• After playing elements of the game get pupils to explore areas outside, near the school as though they were strangers to the world.
• Get them to pay close attention to the detail in colours and textures. Taking sketches, rubbings or photographs for use back in class.
• Bring stones back in to the classroom for classification and weighing. Reflecting one of the in game puzzles.
• Do a mini-beast hunt then classify them. Design puzzles using materials they find outside.
• Using outdoor materials, design and build a D’ni island. A mini map on a small hill works well or a larger construction using sand or dirt.
• Using materials gathered from outside, recreate one of the puzzles found in the game.
The game is a visual feast and so art is an obvious extension of playing the Riven. Linking the art work to the writing work has always been a success for me when using Riven in class.
• The game is designed to look like a series of photographs and videos of a real world. Using digital or mobile cameras, get pupils to take pictures of their own locale in such a way that it looks surreal, beautiful and even alien to others.
• Ask pupils to paint the world they see or imagine their own. This is particularly useful when linked to a creative writing element.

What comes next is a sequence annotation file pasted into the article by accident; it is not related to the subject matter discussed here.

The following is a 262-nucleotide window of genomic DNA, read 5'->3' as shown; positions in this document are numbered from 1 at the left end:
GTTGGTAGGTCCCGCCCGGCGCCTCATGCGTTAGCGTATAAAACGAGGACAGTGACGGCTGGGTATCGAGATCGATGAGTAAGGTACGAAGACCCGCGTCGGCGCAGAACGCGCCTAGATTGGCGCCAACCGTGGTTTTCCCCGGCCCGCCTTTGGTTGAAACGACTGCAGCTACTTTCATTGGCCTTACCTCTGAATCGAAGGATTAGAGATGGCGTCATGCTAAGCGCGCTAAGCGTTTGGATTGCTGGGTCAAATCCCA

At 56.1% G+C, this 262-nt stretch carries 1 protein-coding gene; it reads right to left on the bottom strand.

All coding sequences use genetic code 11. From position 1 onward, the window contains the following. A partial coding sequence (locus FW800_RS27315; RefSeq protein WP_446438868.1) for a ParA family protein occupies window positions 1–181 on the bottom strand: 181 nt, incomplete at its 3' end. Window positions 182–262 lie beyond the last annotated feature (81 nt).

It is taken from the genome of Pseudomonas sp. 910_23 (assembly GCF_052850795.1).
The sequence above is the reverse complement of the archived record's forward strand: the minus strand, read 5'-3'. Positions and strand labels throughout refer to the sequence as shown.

• Using Photoshop (if you have it, www.pixlr.com (free) or any other good graphics packages, get pupils to manipulate digital images of the real world to look like a different world. This is the essence of the imagery in the game from the textured rocks to the clouds in the sky.
• Create a physical journal from paper or other materials. Examples we have seen from pupils have had wooden covers with string binding and one with a cloth cover and hand made paper inside.
Design and Tech -
The islands of Riven are the result of some clever design and held together by some amazing familiar and unfamiliar technology. Exploring mechanics, engineering, architecture and puzzle design will give you a wealth of Design and Technology opportunities.
• Explore the transport system and how it was engineered. It seems both futuristic and outdated at the same time.
• Explore the architecture used on the island and how each building was designed a created.
• There are limited resources on an island and so the natives of Riven must use their materials in a sustainable way. Have they? If so how? If not, how might they start to consider a more sustainable approach?
• The puzzles in Riven are cleverly designed. Some on a desktop, others a whole island structure and others spanning multiple islands. Get pupils to design and craft their own puzzles.
Soft Skills -
As with all digital games there are soft skills being developed the entire time during play. Here are some of those Riven will promote:
• Problem solving
• Team work
• Assessment and Reflection
• Decision making and Judgement
• Digital Literacy
I would recommend you play Riven yourself before running it with your class. It can take a while however and is the kind of game you can become immersed in even when you get lost and things are unclear. Here is one of the clearest and shortest walkthoughs I have found. Use this is you want to race through the game and see all the elements unfold: